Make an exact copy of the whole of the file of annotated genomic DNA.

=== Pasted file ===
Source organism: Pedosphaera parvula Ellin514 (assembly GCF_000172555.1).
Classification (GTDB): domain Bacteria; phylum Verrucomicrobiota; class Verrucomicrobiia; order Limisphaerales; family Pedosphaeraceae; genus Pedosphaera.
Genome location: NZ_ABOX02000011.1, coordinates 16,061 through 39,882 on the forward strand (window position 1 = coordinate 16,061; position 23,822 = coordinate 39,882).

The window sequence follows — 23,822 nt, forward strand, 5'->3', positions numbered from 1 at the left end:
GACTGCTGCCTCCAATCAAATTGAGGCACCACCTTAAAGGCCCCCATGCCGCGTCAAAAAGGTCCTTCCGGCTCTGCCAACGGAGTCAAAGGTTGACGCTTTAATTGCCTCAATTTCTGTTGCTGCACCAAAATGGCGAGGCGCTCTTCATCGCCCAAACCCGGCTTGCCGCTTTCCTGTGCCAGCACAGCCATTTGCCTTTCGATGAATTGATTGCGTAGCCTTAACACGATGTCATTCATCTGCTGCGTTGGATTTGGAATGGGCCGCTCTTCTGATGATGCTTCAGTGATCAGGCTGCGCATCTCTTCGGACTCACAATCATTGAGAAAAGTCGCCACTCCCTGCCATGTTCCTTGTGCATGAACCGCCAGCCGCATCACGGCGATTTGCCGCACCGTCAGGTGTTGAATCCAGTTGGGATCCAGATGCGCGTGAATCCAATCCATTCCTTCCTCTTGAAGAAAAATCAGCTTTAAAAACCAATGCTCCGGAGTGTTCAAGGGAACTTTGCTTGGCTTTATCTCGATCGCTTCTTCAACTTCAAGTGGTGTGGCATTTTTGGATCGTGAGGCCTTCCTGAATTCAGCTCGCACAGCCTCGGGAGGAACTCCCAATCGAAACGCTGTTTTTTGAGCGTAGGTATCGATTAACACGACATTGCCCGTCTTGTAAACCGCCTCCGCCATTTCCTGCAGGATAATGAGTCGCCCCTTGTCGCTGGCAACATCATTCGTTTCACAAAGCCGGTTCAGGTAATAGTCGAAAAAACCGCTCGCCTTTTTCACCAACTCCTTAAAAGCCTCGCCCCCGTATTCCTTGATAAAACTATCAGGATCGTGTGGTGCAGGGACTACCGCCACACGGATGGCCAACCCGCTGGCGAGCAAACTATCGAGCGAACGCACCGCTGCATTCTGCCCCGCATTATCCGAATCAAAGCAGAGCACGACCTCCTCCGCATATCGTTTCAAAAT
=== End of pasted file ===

Source organism: Pedosphaera parvula Ellin514 (assembly GCF_000172555.1).
Classification (GTDB): domain Bacteria; phylum Verrucomicrobiota; class Verrucomicrobiia; order Limisphaerales; family Pedosphaeraceae; genus Pedosphaera.
Genome location: NZ_ABOX02000011.1, coordinates 16,061 through 39,882 on the forward strand (window position 1 = coordinate 16,061; position 23,822 = coordinate 39,882).

The window sequence follows — 23,822 nt, forward strand, 5'->3', positions numbered from 1 at the left end:
GACTGCTGCCTCCAATCAAATTGAGGCACCACCTTAAAGGCCCCCATGCCGCGTCAAAAAGGTCCTTCCGGCTCTGCCAACGGAGTCAAAGGTTGACGCTTTAATTGCCTCAATTTCTGTTGCTGCACCAAAATGGCGAGGCGCTCTTCATCGCCCAAACCCGGCTTGCCGCTTTCCTGTGCCAGCACAGCCATTTGCCTTTCGATGAATTGATTGCGTAGCCTTAACACGATGTCATTCATCTGCTGCGTTGGATTTGGAATGGGCCGCTCTTCTGATGATGCTTCAGTGATCAGGCTGCGCATCTCTTCGGACTCACAATCATTGAGAAAAGTCGCCACTCCCTGCCATGTTCCTTGTGCATGAACCGCCAGCCGCATCACGGCGATTTGCCGCACCGTCAGGTGTTGAATCCAGTTGGGATCCAGATGCGCGTGAATCCAATCCATTCCTTCCTCTTGAAGAAAAATCAGCTTTAAAAACCAATGCTCCGGAGTGTTCAAGGGAACTTTGCTTGGCTTTATCTCGATCGCTTCTTCAACTTCAAGTGGTGTGGCATTTTTGGATCGTGAGGCCTTCCTGAATTCAGCTCGCACAGCCTCGGGAGGAACTCCCAATCGAAACGCTGTTTTTTGAGCGTAGGTATCGATTAACACGACATTGCCCGTCTTGTAAACCGCCTCCGCCATTTCCTGCAGGATAATGAGTCGCCCCTTGTCGCTGGCAACATCATTCGTTTCACAAAGCCGGTTCAGGTAATAGTCGAAAAAACCGCTCGCCTTTTTCACCAACTCCTTAAAAGCCTCGCCCCCGTATTCCTTGATAAAACTATCAGGATCGTGTGGTGCAGGGACTACCGCCACACGGATGGCCAACCCGCTGGCGAGCAAACTATCGAGCGAACGCACCGCTGCATTCTGCCCCGCATTATCCGAATCAAAGCAGAGCACGACCTCCTCCGCATATCGTTTCAAAAT